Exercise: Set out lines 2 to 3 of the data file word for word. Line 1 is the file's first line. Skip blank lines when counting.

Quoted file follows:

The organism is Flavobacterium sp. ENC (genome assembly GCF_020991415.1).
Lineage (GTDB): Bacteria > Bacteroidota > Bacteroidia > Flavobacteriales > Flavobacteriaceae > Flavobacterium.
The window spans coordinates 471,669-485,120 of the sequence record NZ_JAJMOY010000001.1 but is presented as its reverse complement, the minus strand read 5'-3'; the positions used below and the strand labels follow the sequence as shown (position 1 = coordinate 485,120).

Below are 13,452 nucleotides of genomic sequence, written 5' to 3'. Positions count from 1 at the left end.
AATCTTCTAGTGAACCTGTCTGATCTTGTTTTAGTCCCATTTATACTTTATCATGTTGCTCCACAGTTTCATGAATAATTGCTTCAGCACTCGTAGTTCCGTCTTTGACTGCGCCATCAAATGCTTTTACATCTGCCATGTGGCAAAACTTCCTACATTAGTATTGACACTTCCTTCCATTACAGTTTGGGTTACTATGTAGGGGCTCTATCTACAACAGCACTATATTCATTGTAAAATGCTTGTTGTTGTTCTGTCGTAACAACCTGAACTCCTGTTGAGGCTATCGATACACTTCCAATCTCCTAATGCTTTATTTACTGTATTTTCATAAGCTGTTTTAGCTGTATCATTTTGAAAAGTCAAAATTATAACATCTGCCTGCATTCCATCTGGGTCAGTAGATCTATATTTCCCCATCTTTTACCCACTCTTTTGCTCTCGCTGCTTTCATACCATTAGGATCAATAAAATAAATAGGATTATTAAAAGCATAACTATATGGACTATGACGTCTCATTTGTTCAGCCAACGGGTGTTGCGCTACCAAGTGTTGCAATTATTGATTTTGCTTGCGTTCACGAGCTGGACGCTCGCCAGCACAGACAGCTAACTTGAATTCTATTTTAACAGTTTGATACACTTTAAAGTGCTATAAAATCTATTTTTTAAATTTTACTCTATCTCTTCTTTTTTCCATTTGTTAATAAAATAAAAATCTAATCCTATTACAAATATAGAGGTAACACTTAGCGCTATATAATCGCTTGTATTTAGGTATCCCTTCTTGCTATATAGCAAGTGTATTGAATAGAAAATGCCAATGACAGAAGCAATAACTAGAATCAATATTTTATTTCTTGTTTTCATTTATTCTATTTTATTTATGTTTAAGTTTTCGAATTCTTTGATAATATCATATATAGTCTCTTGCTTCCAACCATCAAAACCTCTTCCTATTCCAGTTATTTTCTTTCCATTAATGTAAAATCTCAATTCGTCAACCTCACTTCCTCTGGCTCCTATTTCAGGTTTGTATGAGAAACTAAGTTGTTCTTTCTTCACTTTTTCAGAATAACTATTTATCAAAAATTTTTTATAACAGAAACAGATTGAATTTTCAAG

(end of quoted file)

Lineage (GTDB): Bacteria > Bacteroidota > Bacteroidia > Flavobacteriales > Flavobacteriaceae > Flavobacterium.
The window spans coordinates 471,669-485,120 of the sequence record NZ_JAJMOY010000001.1 but is presented as its reverse complement, the minus strand read 5'-3'; the positions used below and the strand labels follow the sequence as shown (position 1 = coordinate 485,120).